Automation of MapPoint is very similar to the other Office applications. First, set the application object to be equal to a new MapPoint application. While Excel has a workbook, Word has a document, and PowerPoint has a Presentation as the file, MapPoint has a map as its file or document. There is a NewMap method of the MapPoint application object used to set the reference to the map. Once that is done, become familiar with the MapPoint object model.
For this procedure, we use a data map (as opposed to a road and data map) by setting the MapStyle property of the map object. Next, there is a collection that holds all of the data for a given map called DataSets , which has a number of methods to bring in data, link to data, add demographics, or to add pushpins to the map. We use the method to link territories to an external data source. When you do this with the wizard in the MapPoint GUI, the map automatically zooms to the appropriate level so that you can see what you mapped. However, when you do it from VBA, you need to zoom the map yourself. Since I mapped Zip Codes in Philadelphia, all I had to do is find Philadelphia on the map. There is a collection called FindResults that holds all possible results of a search. Since I am looking for a very familiar place, I am confident that the first result will be the correct result. So, I tell the map to zoom to that location using the GoTo method of the first Item in the FindResults collection.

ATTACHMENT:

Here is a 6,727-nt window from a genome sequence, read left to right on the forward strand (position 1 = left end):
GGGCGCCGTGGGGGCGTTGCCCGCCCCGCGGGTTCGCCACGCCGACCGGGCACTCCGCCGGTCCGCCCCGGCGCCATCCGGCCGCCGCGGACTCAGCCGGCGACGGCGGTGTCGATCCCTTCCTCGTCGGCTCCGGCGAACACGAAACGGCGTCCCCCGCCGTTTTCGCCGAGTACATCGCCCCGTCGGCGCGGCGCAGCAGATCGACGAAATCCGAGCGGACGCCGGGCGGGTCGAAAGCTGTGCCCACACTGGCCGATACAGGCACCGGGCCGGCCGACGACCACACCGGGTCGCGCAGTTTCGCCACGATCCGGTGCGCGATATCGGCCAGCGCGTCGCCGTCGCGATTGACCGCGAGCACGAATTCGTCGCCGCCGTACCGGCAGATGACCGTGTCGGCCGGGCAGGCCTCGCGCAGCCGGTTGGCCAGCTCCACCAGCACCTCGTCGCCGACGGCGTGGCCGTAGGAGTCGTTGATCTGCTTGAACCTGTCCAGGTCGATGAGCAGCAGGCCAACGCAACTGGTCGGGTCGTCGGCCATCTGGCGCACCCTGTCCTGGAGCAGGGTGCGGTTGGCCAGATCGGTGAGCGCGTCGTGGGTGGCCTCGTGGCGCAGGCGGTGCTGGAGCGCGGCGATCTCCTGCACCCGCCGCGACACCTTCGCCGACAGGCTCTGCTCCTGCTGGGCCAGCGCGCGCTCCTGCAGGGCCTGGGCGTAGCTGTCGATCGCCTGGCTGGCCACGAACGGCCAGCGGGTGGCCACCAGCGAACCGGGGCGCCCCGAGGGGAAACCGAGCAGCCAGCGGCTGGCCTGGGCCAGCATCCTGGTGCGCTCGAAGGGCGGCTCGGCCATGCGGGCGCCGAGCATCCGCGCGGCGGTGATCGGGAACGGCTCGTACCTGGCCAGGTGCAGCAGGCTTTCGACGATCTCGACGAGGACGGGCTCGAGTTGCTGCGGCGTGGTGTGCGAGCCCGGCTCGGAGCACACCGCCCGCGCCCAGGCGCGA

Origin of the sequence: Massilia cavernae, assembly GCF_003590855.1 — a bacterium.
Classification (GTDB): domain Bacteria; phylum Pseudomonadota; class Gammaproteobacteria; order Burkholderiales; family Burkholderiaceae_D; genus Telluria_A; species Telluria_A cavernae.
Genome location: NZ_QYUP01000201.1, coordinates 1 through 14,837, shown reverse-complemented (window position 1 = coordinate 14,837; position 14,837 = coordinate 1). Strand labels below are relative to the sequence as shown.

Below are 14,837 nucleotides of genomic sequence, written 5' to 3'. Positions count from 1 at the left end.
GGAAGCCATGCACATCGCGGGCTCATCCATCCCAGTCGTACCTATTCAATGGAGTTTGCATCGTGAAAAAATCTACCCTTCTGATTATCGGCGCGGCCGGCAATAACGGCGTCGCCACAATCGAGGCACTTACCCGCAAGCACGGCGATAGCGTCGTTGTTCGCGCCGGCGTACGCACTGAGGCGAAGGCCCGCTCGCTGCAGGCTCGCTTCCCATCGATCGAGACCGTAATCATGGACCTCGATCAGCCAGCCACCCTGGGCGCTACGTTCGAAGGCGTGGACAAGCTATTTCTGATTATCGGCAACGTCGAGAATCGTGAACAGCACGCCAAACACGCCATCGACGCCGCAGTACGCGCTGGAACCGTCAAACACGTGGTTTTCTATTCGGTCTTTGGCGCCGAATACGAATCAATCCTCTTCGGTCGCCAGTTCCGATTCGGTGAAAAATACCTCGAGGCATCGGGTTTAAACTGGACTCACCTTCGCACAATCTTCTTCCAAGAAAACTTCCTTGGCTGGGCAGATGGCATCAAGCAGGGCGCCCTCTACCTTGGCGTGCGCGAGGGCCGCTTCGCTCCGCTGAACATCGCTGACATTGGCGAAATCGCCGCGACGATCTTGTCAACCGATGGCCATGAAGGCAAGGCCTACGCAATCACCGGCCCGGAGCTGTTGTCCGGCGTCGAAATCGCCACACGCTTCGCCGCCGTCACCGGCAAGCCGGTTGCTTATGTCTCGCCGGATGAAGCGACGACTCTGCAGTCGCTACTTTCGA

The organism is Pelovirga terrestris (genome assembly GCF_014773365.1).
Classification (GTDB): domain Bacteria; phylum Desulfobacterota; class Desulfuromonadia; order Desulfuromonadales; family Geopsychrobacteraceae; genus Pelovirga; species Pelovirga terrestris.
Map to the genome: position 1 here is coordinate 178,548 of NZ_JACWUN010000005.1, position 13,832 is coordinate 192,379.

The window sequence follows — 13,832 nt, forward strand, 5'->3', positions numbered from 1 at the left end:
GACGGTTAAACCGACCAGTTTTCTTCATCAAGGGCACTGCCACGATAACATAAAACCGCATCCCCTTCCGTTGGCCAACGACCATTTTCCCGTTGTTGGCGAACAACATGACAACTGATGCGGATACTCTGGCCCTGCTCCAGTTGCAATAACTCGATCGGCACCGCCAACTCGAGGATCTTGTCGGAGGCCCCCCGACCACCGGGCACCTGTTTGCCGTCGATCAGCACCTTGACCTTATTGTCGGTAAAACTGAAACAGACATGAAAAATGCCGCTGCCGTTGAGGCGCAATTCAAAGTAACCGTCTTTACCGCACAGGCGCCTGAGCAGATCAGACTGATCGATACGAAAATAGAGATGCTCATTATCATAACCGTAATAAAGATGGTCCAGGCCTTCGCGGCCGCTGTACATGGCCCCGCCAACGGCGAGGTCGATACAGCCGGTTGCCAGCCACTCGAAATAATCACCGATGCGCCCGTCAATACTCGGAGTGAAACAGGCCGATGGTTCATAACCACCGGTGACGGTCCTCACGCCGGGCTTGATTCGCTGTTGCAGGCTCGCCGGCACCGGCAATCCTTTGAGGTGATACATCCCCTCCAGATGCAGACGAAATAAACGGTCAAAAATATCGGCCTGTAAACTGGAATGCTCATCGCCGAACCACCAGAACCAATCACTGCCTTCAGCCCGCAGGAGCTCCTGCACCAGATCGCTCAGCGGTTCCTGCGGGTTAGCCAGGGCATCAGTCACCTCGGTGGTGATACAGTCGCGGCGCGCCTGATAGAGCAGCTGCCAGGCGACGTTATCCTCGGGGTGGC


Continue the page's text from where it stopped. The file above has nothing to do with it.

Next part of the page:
There is a CopyMap method of the Map object that places the graphic of the current map on the clipboard. Use the Paste method of any Office application to paste it.
The final MapPoint example, shown in Example 9-7, shows how to get directions between two points in MapPoint. With this example, you could pass the locations as parameters and make a more general-purpose procedure. The example shown calculates the directions from Philadelphia, PA to Baltimore, MD, and then pastes the directions to an Excel worksheet.
Example 9-7. Procedure to calculate the directions between locations
Public Sub mappointProg2( ) Dim mpApp As MapPoint.Application Dim mpMap As MapPoint.Map Dim mpDir As MapPoint.Route Set mpApp = New MapPoint.Application Set mpMap = mpApp.NewMap mpApp.Visible = True Set mpDir = mpMap.ActiveRoute Dim xlwb As Excel.Workbook Dim xlws As Excel.Worksheet Dim acFile As String Set xlwb = ActiveWorkbook Set xlws = xlwb.Sheets("Sheet2") xlws.Activate mpMap.MapStyle = MapPoint.geoMapStyleRoad mpDir.Waypoints.Add mpMap.FindAddressResults(, "Philadelphia, PA").Item(1) mpDir.Waypoints.Add mpMap.FindAddressResults(, "Baltimore, MD").Item(1) mpDir.Calculate While mpDir.IsCalculated = False Debug.Print "Waiting" Wend mpDir.Directions.Location.Goto mpMap.CopyDirections mpMap.SaveAs "C:\BookInformation\Chapter9\temp.ptm" Set mpMap = mpApp.NewMap mpApp.Quit xlws.Paste Set mpDir = Nothing Set mpMap = Nothing Set mpApp = Nothing Set xlwb = Nothing Set xlws = Nothing Kill "C:\BookInformation\Chapter9\temp.ptm" End Sub
The new object used in this procedure is the Route object, which also includes a Waypoints collection that holds the stops on the route. Once you have set the waypoints, calculate the route. Because you cannot access the Directions collection of the route until it has been calculated, I put in a while loop that makes sure the route is calculated before accessing the Directions collection. If the route has not finished calculating yet, it prints Waiting in the Immediate Window in Excel. In the previous example, we used the CopyMap method to copy the map to the clipboard. In this example, we use the CopyDirections method to copy the directions to the clipboard.
As you might imagine, there are a lot of uses for this. For example, you could send customers directions to your company personalized for their actual address. You might also want to show a map, and you could easily use the CopyMap method to do so. It is probably more likely that you would use Word for these applications of MapPoint and the code would be very similar.